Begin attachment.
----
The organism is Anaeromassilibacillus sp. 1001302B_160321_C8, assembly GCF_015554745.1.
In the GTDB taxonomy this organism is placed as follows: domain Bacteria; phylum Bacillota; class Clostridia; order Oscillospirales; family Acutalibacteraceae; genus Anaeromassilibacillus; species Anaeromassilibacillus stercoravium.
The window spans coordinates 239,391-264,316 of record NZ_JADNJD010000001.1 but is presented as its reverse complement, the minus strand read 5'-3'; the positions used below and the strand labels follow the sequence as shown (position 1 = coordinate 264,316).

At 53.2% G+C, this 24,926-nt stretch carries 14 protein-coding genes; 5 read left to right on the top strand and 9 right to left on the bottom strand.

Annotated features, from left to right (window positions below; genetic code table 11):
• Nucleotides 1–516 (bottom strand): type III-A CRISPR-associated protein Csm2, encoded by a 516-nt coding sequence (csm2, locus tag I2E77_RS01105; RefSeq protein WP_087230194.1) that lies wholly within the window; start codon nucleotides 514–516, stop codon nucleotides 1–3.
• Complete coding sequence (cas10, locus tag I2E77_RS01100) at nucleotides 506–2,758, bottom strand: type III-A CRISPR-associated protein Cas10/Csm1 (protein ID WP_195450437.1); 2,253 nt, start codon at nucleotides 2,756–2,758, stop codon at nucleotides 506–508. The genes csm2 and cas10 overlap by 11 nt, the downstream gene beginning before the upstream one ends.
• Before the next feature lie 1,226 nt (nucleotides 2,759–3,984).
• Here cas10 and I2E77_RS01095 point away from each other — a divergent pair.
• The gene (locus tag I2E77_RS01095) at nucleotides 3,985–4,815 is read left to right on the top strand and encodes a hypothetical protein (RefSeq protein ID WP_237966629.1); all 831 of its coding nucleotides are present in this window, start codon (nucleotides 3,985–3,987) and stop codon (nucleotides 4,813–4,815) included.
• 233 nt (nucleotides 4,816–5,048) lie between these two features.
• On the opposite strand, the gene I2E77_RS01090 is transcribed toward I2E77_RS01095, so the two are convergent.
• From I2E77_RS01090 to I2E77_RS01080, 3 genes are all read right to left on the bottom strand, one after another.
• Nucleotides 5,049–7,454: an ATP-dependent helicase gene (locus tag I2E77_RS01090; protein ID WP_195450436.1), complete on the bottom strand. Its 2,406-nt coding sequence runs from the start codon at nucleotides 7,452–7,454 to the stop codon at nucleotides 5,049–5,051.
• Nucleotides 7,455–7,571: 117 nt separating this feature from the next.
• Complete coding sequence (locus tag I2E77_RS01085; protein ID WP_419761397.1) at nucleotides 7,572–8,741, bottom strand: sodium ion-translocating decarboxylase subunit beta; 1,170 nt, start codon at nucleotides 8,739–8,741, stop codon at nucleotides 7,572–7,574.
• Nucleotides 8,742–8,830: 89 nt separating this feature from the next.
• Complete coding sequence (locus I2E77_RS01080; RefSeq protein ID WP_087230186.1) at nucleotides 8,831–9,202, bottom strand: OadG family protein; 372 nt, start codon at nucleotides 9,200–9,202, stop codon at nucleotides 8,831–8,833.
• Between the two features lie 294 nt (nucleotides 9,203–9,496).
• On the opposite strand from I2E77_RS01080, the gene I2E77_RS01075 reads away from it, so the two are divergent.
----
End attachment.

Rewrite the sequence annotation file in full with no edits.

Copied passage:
The organism is Anaeromassilibacillus sp. 1001302B_160321_C8, assembly GCF_015554745.1.
In the GTDB taxonomy this organism is placed as follows: domain Bacteria; phylum Bacillota; class Clostridia; order Oscillospirales; family Acutalibacteraceae; genus Anaeromassilibacillus; species Anaeromassilibacillus stercoravium.
The window spans coordinates 239,391-264,316 of record NZ_JADNJD010000001.1 but is presented as its reverse complement, the minus strand read 5'-3'; the positions used below and the strand labels follow the sequence as shown (position 1 = coordinate 264,316).

At 53.2% G+C, this 24,926-nt stretch carries 14 protein-coding genes; 5 read left to right on the top strand and 9 right to left on the bottom strand.

Annotated features, from left to right (window positions below; genetic code table 11):
• Nucleotides 1–516 (bottom strand): type III-A CRISPR-associated protein Csm2, encoded by a 516-nt coding sequence (csm2, locus tag I2E77_RS01105; RefSeq protein WP_087230194.1) that lies wholly within the window; start codon nucleotides 514–516, stop codon nucleotides 1–3.
• Complete coding sequence (cas10, locus tag I2E77_RS01100) at nucleotides 506–2,758, bottom strand: type III-A CRISPR-associated protein Cas10/Csm1 (protein ID WP_195450437.1); 2,253 nt, start codon at nucleotides 2,756–2,758, stop codon at nucleotides 506–508. The genes csm2 and cas10 overlap by 11 nt, the downstream gene beginning before the upstream one ends.
• Before the next feature lie 1,226 nt (nucleotides 2,759–3,984).
• Here cas10 and I2E77_RS01095 point away from each other — a divergent pair.
• The gene (locus tag I2E77_RS01095) at nucleotides 3,985–4,815 is read left to right on the top strand and encodes a hypothetical protein (RefSeq protein ID WP_237966629.1); all 831 of its coding nucleotides are present in this window, start codon (nucleotides 3,985–3,987) and stop codon (nucleotides 4,813–4,815) included.
• 233 nt (nucleotides 4,816–5,048) lie between these two features.
• On the opposite strand, the gene I2E77_RS01090 is transcribed toward I2E77_RS01095, so the two are convergent.
• From I2E77_RS01090 to I2E77_RS01080, 3 genes are all read right to left on the bottom strand, one after another.
• Nucleotides 5,049–7,454: an ATP-dependent helicase gene (locus tag I2E77_RS01090; protein ID WP_195450436.1), complete on the bottom strand. Its 2,406-nt coding sequence runs from the start codon at nucleotides 7,452–7,454 to the stop codon at nucleotides 5,049–5,051.
• Nucleotides 7,455–7,571: 117 nt separating this feature from the next.
• Complete coding sequence (locus tag I2E77_RS01085; protein ID WP_419761397.1) at nucleotides 7,572–8,741, bottom strand: sodium ion-translocating decarboxylase subunit beta; 1,170 nt, start codon at nucleotides 8,739–8,741, stop codon at nucleotides 7,572–7,574.
• Nucleotides 8,742–8,830: 89 nt separating this feature from the next.
• Complete coding sequence (locus I2E77_RS01080; RefSeq protein ID WP_087230186.1) at nucleotides 8,831–9,202, bottom strand: OadG family protein; 372 nt, start codon at nucleotides 9,200–9,202, stop codon at nucleotides 8,831–8,833.
• Between the two features lie 294 nt (nucleotides 9,203–9,496).
• On the opposite strand from I2E77_RS01080, the gene I2E77_RS01075 reads away from it, so the two are divergent.